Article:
For over three decades, our industry has practised irresponsible software development because of flawed practices that were co-opted without taking the time to understand their source. Case in point: Waterfall/BDUF – the “ground zero” from which all manner of recognized worst practices were spawned (and ironically, all best practices in response). As a result, we’ve been left with, as Robert N. Charette notes in his 2005 IEEE Spectrum article, Why Software Fails, a legacy of epic, yet preventable software failures estimated in the tens of billions of dollars:
Worldwide, it's hard to say how many software projects fail or how much money is wasted as a result. If you define failure as the total abandonment of a project before or shortly after it is delivered, and if you accept a conservative failure rate of 5 percent, then billions of dollars are wasted each year on bad software.
For example, in 2004, the U.S. government spent $60 billion on software (not counting the embedded software in weapons systems); a 5 percent failure rate means $3 billion was probably wasted. However, after several decades as an IT consultant, I am convinced that the failure rate is 15 to 20 percent for projects that have budgets of $10 million or more. Looking at the total investment in new software projects—both government and corporate—over the last five years, I estimate that project failures have likely cost the U.S. economy at least $25 billion and maybe as much as $75 billion.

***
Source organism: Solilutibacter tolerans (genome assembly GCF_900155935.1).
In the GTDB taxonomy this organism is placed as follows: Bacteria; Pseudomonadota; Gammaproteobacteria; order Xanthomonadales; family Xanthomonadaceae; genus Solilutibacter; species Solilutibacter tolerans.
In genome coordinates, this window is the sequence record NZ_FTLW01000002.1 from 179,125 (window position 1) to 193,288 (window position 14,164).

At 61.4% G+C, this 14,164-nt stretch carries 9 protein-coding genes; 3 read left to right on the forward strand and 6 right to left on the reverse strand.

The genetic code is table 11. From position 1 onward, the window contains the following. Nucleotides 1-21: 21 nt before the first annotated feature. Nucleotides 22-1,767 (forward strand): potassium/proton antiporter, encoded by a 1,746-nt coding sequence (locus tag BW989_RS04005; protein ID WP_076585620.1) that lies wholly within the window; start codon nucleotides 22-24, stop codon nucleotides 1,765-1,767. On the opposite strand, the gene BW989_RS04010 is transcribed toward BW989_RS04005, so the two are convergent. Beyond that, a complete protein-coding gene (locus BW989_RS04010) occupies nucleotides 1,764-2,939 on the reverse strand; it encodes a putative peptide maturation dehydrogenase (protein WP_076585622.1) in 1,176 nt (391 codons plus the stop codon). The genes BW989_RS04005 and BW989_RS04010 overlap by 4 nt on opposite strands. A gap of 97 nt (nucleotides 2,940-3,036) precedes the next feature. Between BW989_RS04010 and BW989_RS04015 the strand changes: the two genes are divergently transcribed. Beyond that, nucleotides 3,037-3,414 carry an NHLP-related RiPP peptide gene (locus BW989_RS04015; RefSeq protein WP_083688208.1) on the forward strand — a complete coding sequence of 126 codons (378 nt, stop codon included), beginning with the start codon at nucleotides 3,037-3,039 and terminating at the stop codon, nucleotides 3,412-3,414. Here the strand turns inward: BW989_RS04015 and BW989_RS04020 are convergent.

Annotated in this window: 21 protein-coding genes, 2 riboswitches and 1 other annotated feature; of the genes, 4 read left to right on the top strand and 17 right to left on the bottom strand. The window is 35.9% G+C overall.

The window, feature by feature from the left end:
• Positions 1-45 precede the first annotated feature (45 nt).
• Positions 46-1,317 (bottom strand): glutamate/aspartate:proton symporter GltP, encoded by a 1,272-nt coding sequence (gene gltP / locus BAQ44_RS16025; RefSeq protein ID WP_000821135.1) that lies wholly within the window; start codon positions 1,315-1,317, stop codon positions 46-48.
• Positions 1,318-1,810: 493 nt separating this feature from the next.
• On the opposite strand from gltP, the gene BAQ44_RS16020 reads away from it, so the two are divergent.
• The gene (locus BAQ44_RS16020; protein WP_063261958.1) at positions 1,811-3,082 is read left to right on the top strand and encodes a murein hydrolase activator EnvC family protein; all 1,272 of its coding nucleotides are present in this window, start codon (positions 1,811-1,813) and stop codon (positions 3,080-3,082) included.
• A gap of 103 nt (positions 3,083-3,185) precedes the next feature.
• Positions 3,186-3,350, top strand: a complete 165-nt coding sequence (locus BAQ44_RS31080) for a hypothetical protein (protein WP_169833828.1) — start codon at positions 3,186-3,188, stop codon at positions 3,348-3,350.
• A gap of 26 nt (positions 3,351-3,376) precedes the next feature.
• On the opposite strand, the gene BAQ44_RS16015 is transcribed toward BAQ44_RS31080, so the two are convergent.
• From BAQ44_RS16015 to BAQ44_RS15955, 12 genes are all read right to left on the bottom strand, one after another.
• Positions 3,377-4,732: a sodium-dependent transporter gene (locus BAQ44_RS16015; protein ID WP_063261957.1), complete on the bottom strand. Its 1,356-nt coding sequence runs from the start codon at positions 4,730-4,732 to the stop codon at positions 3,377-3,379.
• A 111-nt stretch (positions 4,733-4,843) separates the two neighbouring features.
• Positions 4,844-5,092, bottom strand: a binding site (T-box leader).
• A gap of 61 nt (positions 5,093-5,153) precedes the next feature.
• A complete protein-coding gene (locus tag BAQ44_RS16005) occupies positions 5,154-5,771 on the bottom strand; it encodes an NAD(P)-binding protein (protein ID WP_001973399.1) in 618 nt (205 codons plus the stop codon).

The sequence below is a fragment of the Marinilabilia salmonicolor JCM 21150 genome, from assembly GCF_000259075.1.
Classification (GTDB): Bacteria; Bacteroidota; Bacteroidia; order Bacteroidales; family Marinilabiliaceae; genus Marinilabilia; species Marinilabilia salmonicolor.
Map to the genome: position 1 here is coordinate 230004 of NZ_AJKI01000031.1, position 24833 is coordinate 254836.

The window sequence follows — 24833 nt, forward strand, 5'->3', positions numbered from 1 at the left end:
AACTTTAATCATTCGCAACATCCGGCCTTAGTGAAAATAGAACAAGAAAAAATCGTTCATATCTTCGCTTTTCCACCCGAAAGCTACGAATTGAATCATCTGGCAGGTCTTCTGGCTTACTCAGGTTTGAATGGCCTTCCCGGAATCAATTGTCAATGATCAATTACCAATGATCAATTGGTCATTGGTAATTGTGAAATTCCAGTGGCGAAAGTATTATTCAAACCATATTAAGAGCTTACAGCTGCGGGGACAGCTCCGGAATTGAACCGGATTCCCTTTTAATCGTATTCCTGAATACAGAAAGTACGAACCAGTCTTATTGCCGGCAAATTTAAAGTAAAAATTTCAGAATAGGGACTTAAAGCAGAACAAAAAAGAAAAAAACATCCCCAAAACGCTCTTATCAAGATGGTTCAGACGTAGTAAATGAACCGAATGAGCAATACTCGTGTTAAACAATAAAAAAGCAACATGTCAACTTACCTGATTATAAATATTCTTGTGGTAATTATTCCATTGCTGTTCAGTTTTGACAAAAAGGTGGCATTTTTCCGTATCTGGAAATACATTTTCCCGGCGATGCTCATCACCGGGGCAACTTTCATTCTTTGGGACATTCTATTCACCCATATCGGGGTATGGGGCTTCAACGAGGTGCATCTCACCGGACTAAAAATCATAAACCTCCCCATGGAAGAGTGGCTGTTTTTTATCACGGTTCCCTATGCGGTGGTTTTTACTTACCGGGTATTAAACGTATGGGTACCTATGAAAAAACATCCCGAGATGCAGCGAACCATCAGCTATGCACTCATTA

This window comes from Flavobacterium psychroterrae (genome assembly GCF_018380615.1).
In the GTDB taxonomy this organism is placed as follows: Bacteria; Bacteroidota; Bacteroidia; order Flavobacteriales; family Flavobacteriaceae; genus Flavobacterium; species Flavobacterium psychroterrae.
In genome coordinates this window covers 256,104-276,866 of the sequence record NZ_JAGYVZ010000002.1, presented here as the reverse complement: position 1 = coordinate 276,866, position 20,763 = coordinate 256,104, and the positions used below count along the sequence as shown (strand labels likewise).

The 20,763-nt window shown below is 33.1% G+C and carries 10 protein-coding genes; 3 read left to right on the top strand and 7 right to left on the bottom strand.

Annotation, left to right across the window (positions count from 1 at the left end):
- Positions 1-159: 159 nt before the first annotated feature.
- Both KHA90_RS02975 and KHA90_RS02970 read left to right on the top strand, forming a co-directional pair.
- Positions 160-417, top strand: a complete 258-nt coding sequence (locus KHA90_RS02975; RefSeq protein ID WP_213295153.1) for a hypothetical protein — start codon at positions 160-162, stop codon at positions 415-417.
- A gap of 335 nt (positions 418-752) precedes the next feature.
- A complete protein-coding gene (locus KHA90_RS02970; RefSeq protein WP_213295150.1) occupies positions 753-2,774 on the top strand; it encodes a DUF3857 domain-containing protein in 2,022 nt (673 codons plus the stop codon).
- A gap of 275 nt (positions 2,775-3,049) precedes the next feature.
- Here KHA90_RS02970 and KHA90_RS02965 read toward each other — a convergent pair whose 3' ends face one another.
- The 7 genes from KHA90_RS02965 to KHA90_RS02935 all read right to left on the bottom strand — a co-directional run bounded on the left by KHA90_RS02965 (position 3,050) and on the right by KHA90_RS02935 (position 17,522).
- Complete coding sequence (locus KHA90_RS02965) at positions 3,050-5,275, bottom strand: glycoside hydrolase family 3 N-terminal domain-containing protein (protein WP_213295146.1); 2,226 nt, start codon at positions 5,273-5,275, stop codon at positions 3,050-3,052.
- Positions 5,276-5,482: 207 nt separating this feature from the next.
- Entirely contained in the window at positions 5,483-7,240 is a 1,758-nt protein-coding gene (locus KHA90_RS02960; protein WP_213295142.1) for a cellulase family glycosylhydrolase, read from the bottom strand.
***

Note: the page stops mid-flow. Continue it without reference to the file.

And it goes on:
Charette attributes the industry’s high failure rate to a dozen key factors:
- Unrealistic or unarticulated project goals
- Inaccurate estimates of needed resources
- Badly defined system requirements
- Poor reporting of the project's status
- Unmanaged risks
- Poor communication among customers, developers, and users
- Use of immature technology
- Inability to handle the project's complexity
- Sloppy development practices
- Poor project management
- Stakeholder politics
- Commercial pressures
All of these should be familiar to anyone who identifies with the core ALT.NET values – they are our raison d’etre. They are what we continually strive to improve.
So what does this have to do with me, John/Jane Q. Developer?
Everything. As the saying goes, “the buck stops here”. You are the “pointy end” of the stick – irrespective of whether you’re coding the control systems for the space shuttle, imaging analysis for medical diagnostic equipment or a simple ASP.NET web app that renders a report – regard your work as mission critical and develop accordingly.
As a software developer, your professional responsibility (and thus imperative) is to challenge the conditions of IT project failure such as those that Charette identified by making incremental changes in your development habits and skills, and putting them into practice, and thereby influence change in your colleagues. In sum, to do as Ken Schwaber suggested when he was speaking in Vienna about what it takes to move toward agile software delivery: "Don't procrastinate; do something - no matter how small."